St. Petersburg City Council member Darden Rice was the top fundraiser in July in the highly competitive race for Mayor.
Despite that, she burned through a huge chunk of her cash, leaving her trailing in available money.
That haul includes more than $58,000 raised in July to her committee and $3,200 to her campaign account.
Throughout July, Rice spent more than $340,000 from her committee, leaving her with just $38,000 left on hand in that account. During the final week of July, she spent $53,000 from her campaign, leaving just $32,000 on hand there, for a total of $70,000 left between the two accounts.
Rice’s spending spree is significant. Much of the expenditures from her committee went toward advertising that may have actually caused some damage. She dropped about $169,000 with Deliver Strategies in Arlington, Virginia, $69,000 with SP Digital LLC in Chicago, and $37,000 with Snyder Pickerell Media Group in Chicago on advertising. Much of that spending likely paid for a series of campaign mailers portraying one of Rice’s opponents, former Pinellas County Commissioner Ken Welch, as a former President Donald Trump acolyte. Welch was a 2020 delegate for now-President Joe Biden.
The mailers all carried required disclaimers, noting they were paid for by Rice’s committee.
The first of the batch dropped in mid-July. By late in the month, Rice walked the content back, apologizing for using stock images of African Americans and saying she “missed the mark,” but standing by their overall content. By early August, the latest poll in the race, commissioned by Florida Politics with St. Pete Polls, showed Rice at just 16% support, down one point from July, trailing Welch (23%) and Blackmon (22%).
While $70,000 is a decent amount to work with in the final three weeks of campaigning before the Aug. 24 Primary Election, Rice will likely have to spend aggressively to get herself into the top two or risk elimination at the ballot box in what is a top-two Primary.
If she manages a spot in the Nov. 2 General Election, future finance reports could show her launching that leg of the race at a deficit when the August poll showed her trailing either Welch or Blackmon in a hypothetical matchup.
Meanwhile, Blackmon entered August on the strongest financial footing, despite entering the race later and raising less overall. He ended July with about $61,000 on hand in his affiliated political committee, Prosperous St. Petersburg, and $62,000 in his official campaign account, for a total of about $123,000 left to spend.
But Rice continues to show fundraising prowess, with big buy-ins from donors with deep pockets. In July, donors to her political committee included Coral Springs developer Daniel Kodsi, who cut a check to Friends of Darden Rice for $25,000.
She also landed $10,000 each from Realtor Robert Glaser and Nexteck Systems founder Kamal Majeed. She brought in $5,000 from Feldman Equities, $2,500 from the Equality Florida Action PAC, one of her endorsers, and $1,000 from developer Blue Sky Communities.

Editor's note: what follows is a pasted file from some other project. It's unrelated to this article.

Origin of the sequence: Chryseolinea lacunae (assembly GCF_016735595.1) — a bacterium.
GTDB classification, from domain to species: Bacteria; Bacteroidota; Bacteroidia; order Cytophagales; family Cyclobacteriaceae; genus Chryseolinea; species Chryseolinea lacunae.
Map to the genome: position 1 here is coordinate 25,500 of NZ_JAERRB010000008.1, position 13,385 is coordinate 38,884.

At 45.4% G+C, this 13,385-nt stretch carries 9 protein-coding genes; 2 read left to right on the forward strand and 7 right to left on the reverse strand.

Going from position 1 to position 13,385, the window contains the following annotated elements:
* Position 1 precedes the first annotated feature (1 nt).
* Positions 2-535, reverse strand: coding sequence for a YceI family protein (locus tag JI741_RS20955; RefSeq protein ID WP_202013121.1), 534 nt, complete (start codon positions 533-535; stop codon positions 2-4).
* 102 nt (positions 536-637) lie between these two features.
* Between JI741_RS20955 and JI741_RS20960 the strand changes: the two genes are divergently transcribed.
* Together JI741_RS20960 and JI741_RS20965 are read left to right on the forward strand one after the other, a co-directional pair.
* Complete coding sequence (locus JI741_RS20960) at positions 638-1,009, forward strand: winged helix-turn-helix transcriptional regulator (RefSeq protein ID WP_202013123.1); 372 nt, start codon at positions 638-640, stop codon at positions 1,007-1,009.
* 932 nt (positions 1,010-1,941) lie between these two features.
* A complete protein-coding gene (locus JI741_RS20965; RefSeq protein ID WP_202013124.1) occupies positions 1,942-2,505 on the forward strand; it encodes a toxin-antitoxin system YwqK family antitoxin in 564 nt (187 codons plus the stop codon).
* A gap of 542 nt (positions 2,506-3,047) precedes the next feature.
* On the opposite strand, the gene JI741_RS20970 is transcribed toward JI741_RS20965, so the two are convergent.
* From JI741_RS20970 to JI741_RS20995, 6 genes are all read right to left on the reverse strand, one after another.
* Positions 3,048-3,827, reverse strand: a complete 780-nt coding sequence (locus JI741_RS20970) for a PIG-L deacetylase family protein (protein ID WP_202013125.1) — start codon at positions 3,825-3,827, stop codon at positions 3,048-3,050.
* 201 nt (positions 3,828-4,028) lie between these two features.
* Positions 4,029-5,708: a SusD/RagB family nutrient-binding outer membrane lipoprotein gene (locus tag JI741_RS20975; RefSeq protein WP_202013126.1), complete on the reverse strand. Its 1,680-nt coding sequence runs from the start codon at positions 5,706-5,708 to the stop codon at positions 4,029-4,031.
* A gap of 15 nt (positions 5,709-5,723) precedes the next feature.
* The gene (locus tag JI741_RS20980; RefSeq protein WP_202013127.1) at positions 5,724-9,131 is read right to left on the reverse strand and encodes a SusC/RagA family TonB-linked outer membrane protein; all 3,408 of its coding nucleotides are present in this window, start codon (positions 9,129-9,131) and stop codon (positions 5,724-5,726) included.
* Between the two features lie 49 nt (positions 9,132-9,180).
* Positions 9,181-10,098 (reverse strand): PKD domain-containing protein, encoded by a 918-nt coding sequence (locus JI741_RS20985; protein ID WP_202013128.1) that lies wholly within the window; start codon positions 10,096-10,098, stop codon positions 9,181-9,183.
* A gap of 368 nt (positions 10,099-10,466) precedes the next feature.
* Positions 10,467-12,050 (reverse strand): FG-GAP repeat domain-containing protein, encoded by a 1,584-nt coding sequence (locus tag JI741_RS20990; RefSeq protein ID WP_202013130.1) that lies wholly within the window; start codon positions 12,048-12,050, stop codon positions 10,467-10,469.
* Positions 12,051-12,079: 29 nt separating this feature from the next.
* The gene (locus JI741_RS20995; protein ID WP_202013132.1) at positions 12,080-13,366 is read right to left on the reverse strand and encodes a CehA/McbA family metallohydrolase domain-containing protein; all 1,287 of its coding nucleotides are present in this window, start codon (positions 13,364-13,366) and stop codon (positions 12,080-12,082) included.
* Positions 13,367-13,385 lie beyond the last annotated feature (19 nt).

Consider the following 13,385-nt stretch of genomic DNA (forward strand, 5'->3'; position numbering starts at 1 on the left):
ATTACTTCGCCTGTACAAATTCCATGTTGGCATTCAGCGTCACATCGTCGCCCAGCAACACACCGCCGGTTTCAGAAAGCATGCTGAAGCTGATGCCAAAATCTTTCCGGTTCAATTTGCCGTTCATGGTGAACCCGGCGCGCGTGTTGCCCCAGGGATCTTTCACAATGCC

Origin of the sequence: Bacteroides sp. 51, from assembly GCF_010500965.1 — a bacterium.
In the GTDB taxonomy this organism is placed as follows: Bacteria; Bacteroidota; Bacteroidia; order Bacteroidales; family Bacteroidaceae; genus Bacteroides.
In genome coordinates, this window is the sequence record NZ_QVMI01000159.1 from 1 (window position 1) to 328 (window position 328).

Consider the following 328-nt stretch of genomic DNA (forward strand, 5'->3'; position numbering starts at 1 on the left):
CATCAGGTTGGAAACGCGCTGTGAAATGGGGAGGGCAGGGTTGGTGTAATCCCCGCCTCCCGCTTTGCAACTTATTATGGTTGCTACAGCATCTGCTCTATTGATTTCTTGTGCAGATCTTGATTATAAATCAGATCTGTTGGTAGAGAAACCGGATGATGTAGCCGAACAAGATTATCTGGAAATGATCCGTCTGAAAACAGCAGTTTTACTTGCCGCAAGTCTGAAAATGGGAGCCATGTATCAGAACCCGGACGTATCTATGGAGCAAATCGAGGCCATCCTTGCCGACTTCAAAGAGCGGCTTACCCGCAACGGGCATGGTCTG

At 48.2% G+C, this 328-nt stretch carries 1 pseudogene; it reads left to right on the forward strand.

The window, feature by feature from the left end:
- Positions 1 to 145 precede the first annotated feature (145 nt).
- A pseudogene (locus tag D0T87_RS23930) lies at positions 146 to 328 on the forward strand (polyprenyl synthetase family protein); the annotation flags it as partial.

Blackmon, however, is matching Rice’s fundraising so far, bringing in $51,000 for his committee in July and $7,715 to his campaign in the last week of the month.
Donations to his committee included $10,000 each from prominent GOP donor Joseph White of the Hydraulic Manufacturing Company and Deveron Gibbons, an executive with Amscot Financial; $8,000 from developer TLM Investment Group; $5,000 each from Knight Global Entertainment, St. Pete lawyer Matt Towery, who also donated to Welch, the Florida Conservatives United PAC and St. Pete lawyer James Holton. He also brought in a $2,500 contribution from Green Savoree Racing Promotion, which runs the St. Petersburg Grand Prix.
Welch’s fundraising efforts weren’t as robust, but he’s not terribly far behind. He brought in more than $24,000 for his committee in July and more than $12,000 for his official campaign in just the final week of the month.
Donations to Welch’s PAC included $5,000 each from Royal Palm Companies, Towery and Innovations Capital Group. He brought in maxed-out $1,000 contributions for his campaign from Florida Sports Consultants, St. Pete retiree Karen Nobles, St. Pete business owner Shane Socash and banker Kenneth Laroe.
While Rice has been hitting Welch in campaign materials tying him to Trump — based on contributions and endorsements from local Republicans — it’s actually Blackmon who’s showing the most ties to the GOP.
Blackmon, a registered Republican, paid $500 to Robinson Gruters & Roberts for accounting services, where Sen. Joe Gruters, who also chairs the Republican Party of Florida, is a partner. And Blackmon’s biggest spend in July, $59,000 from his committee, went to DLT Consulting, a firm run by Jason Holloway, a Republican candidate for House District 67 and former legislative aide to Democratic Sen. Darryl Rouson.
Former City Council member Wengay Newton, who also served a single term as a Democrat in the Florida House, continues to post lackluster fundraising, with just $2,000 raised in the final week of July and less than $37,000 overall.
Several other candidates, including restaurateur Pete Boland, business owner Marcile Powers, University of South Florida St. Petersburg student Michael Ingram and community activist Torry Nelson, haven’t shown significant traction among voters in polls.